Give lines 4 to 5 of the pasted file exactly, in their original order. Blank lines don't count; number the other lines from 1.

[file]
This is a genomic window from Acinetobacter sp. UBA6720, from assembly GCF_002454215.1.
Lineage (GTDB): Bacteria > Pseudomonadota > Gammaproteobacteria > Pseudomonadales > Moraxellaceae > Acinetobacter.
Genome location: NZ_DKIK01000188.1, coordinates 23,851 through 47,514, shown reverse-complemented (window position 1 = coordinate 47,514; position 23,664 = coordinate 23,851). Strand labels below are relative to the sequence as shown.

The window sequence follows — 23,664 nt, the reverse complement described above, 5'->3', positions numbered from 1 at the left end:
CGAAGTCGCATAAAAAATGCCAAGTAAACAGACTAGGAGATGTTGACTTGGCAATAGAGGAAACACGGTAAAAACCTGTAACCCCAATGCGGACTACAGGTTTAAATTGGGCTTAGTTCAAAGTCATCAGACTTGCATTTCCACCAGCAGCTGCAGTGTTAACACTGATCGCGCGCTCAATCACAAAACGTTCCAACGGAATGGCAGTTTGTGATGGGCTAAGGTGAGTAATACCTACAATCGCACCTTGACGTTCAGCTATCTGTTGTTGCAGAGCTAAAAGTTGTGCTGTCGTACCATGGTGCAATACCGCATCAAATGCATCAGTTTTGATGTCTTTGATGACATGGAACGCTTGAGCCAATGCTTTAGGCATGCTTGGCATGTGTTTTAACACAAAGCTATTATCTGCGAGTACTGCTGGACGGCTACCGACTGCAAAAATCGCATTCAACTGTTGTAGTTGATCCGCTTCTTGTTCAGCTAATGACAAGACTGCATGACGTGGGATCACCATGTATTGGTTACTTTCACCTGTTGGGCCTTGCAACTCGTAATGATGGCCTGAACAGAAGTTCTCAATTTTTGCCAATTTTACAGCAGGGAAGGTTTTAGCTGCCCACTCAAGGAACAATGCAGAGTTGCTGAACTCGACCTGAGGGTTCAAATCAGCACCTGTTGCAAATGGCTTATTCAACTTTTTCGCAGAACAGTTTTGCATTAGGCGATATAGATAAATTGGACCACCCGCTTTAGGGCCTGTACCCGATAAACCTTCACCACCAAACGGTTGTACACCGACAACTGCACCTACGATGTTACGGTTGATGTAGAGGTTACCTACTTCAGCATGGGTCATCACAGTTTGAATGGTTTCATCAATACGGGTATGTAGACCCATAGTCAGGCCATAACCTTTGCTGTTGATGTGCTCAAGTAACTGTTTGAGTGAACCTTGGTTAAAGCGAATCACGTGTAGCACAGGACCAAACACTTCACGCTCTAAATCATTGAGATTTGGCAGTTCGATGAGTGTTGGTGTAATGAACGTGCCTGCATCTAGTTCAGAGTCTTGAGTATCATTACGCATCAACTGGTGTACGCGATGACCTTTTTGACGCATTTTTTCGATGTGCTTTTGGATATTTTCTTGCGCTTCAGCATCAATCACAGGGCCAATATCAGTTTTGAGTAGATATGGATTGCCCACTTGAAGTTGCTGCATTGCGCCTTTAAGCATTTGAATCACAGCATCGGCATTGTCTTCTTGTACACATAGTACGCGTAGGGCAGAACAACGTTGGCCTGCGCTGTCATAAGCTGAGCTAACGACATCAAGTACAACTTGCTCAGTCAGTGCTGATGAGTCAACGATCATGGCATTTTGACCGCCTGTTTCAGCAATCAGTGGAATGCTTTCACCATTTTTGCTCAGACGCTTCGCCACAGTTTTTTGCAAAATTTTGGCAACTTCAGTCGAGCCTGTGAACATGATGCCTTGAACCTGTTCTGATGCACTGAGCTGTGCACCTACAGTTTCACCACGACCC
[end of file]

The window sequence follows — 23,664 nt, the reverse complement described above, 5'->3', positions numbered from 1 at the left end:
CGAAGTCGCATAAAAAATGCCAAGTAAACAGACTAGGAGATGTTGACTTGGCAATAGAGGAAACACGGTAAAAACCTGTAACCCCAATGCGGACTACAGGTTTAAATTGGGCTTAGTTCAAAGTCATCAGACTTGCATTTCCACCAGCAGCTGCAGTGTTAACACTGATCGCGCGCTCAATCACAAAACGTTCCAACGGAATGGCAGTTTGTGATGGGCTAAGGTGAGTAATACCTACAATCGCACCTTGACGTTCAGCTATCTGTTGTTGCAGAGCTAAAAGTTGTGCTGTCGTACCATGGTGCAATACCGCATCAAATGCATCAGTTTTGATGTCTTTGATGACATGGAACGCTTGAGCCAATGCTTTAGGCATGCTTGGCATGTGTTTTAACACAAAGCTATTATCTGCGAGTACTGCTGGACGGCTACCGACTGCAAAAATCGCATTCAACTGTTGTAGTTGATCCGCTTCTTGTTCAGCTAATGACAAGACTGCATGACGTGGGATCACCATGTATTGGTTACTTTCACCTGTTGGGCCTTGCAACTCGTAATGATGGCCTGAACAGAAGTTCTCAATTTTTGCCAATTTTACAGCAGGGAAGGTTTTAGCTGCCCACTCAAGGAACAATGCAGAGTTGCTGAACTCGACCTGAGGGTTCAAATCAGCACCTGTTGCAAATGGCTTATTCAACTTTTTCGCAGAACAGTTTTGCATTAGGCGATATAGATAAATTGGACCACCCGCTTTAGGGCCTGTACCCGATAAACCTTCACCACCAAACGGTTGTACACCGACAACTGCACCTACGATGTTACGGTTGATGTAGAGGTTACCTACTTCAGCATGGGTCATCACAGTTTGAATGGTTTCATCAATACGGGTATGTAGACCCATAGTCAGGCCATAACCTTTGCTGTTGATGTGCTCAAGTAACTGTTTGAGTGAACCTTGGTTAAAGCGAATCACGTGTAGCACAGGACCAAACACTTCACGCTCTAAATCATTGAGATTTGGCAGTTCGATGAGTGTTGGTGTAATGAACGTGCCTGCATCTAGTTCAGAGTCTTGAGTATCATTACGCATCAACTGGTGTACGCGATGACCTTTTTGACGCATTTTTTCGATGTGCTTTTGGATATTTTCTTGCGCTTCAGCATCAATCACAGGGCCAATATCAGTTTTGAGTAGATATGGATTGCCCACTTGAAGTTGCTGCATTGCGCCTTTAAGCATTTGAATCACAGCATCGGCATTGTCTTCTTGTACACATAGTACGCGTAGGGCAGAACAACGTTGGCCTGCGCTGTCATAAGCTGAGCTAACGACATCAAGTACAACTTGCTCAGTCAGTGCTGATGAGTCAACGATCATGGCATTTTGACCGCCTGTTTCAGCAATCAGTGGAATGCTTTCACCATTTTTGCTCAGACGCTTCGCCACAGTTTTTTGCAAAATTTTGGCAACTTCAGTCGAGCCTGTGAACATGATGCCTTGAACCTGTTCTGATGCACTGAGCTGTGCACCTACAGTTTCACCACGACCC